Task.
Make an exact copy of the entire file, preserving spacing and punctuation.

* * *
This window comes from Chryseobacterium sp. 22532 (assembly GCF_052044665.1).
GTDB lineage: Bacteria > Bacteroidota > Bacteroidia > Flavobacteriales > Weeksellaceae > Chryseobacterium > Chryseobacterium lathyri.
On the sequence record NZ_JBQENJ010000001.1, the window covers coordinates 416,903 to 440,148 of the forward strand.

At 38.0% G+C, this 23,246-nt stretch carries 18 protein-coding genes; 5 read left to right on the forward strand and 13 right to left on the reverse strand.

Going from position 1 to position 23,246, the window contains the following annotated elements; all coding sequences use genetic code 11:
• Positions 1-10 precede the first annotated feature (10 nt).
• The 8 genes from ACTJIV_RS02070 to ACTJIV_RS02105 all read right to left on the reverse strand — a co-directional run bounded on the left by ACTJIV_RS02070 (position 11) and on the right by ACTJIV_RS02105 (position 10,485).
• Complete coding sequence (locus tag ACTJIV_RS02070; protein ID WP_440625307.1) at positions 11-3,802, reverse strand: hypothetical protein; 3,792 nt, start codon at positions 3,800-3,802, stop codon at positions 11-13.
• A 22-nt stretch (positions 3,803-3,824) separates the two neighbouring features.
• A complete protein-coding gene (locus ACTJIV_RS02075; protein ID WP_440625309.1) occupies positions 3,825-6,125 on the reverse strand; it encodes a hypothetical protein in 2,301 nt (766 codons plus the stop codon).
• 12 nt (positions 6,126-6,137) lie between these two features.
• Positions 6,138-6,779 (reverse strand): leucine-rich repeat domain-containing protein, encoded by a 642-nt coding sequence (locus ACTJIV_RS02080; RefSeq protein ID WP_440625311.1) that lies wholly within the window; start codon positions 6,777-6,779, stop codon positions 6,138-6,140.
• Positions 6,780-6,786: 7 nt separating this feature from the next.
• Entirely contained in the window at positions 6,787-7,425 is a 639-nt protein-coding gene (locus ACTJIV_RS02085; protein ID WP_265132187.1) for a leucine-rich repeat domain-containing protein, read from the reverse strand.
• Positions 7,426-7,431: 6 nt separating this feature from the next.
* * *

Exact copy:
This window comes from Chryseobacterium sp. 22532 (assembly GCF_052044665.1).
GTDB lineage: Bacteria > Bacteroidota > Bacteroidia > Flavobacteriales > Weeksellaceae > Chryseobacterium > Chryseobacterium lathyri.
On the sequence record NZ_JBQENJ010000001.1, the window covers coordinates 416,903 to 440,148 of the forward strand.

At 38.0% G+C, this 23,246-nt stretch carries 18 protein-coding genes; 5 read left to right on the forward strand and 13 right to left on the reverse strand.

Going from position 1 to position 23,246, the window contains the following annotated elements; all coding sequences use genetic code 11:
• Positions 1-10 precede the first annotated feature (10 nt).
• The 8 genes from ACTJIV_RS02070 to ACTJIV_RS02105 all read right to left on the reverse strand — a co-directional run bounded on the left by ACTJIV_RS02070 (position 11) and on the right by ACTJIV_RS02105 (position 10,485).
• Complete coding sequence (locus tag ACTJIV_RS02070; protein ID WP_440625307.1) at positions 11-3,802, reverse strand: hypothetical protein; 3,792 nt, start codon at positions 3,800-3,802, stop codon at positions 11-13.
• A 22-nt stretch (positions 3,803-3,824) separates the two neighbouring features.
• A complete protein-coding gene (locus ACTJIV_RS02075; protein ID WP_440625309.1) occupies positions 3,825-6,125 on the reverse strand; it encodes a hypothetical protein in 2,301 nt (766 codons plus the stop codon).
• 12 nt (positions 6,126-6,137) lie between these two features.
• Positions 6,138-6,779 (reverse strand): leucine-rich repeat domain-containing protein, encoded by a 642-nt coding sequence (locus ACTJIV_RS02080; RefSeq protein ID WP_440625311.1) that lies wholly within the window; start codon positions 6,777-6,779, stop codon positions 6,138-6,140.
• Positions 6,780-6,786: 7 nt separating this feature from the next.
• Entirely contained in the window at positions 6,787-7,425 is a 639-nt protein-coding gene (locus ACTJIV_RS02085; protein ID WP_265132187.1) for a leucine-rich repeat domain-containing protein, read from the reverse strand.
• Positions 7,426-7,431: 6 nt separating this feature from the next.